Re: content-based definition of block element?

Daniel W. Connolly (connolly@beach.w3.org)
Fri, 26 Apr 1996 00:18:18 -0400


Message-Id: <m0uCez5-0002TqC@beach.w3.org>
To: Charles Peyton Taylor <CTaylor@wposmtp.nps.navy.mil>
Cc: www-html@w3.org
Subject: Re: content-based definition of block element? 
In-Reply-To: Your message of "Fri, 19 Apr 1996 09:37:04 -0800."
             <s1775ed0.064@wposmtp.nps.navy.mil> 
Date: Fri, 26 Apr 1996 00:18:18 -0400
From: "Daniel W. Connolly" <connolly@beach.w3.org>

In message <s1775ed0.064@wposmtp.nps.navy.mil>, Charles Peyton Taylor writes:
>
>The cascading style sheet draft at:
>http://www.w3.org/pub/WWW/TR/WD-css1
>defines a block-level element as "an element which 
>has a line break before and after (e.g. 'H1' in HTML)"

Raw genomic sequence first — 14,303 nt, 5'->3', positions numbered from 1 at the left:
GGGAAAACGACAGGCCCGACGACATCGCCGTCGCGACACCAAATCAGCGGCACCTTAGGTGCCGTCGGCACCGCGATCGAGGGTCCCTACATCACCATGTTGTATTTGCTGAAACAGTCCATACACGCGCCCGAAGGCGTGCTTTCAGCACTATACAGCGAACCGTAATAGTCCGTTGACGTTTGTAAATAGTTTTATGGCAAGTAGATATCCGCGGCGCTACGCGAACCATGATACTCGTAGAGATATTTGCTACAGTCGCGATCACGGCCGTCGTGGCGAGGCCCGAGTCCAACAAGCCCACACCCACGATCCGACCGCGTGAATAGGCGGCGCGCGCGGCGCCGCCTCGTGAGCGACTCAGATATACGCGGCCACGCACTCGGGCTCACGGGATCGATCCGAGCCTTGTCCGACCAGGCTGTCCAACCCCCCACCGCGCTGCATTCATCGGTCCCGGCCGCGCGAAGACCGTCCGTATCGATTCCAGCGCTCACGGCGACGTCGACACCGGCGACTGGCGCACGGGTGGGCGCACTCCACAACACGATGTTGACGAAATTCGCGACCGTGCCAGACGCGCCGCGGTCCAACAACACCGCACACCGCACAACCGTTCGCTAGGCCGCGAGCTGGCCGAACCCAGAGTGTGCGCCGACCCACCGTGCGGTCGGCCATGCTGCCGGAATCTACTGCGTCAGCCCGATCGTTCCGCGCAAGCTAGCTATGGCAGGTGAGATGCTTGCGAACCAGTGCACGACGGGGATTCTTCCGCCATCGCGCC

>which makes sense in that context because style sheets 
>are all about presentation. Other definitions also
>concern what is allowed inside then, or what they 
>are allowed inside.  Should I use that definition,
>or is there any consensus as to what a block-level 
>element *is* as opposed to what it does (or does it
>matter?)

The distinction between block-level and inline is only relevant when
discussing rendering to traditional 2-dimentional text displays, I'd
say.

Hmmm... I suppose a speech synthesizer would pause before and
after a paragraph, and not likely before and after an <em>phasized
phrase. But I'm not sure if the distinction can be consistently
carried over.

Dan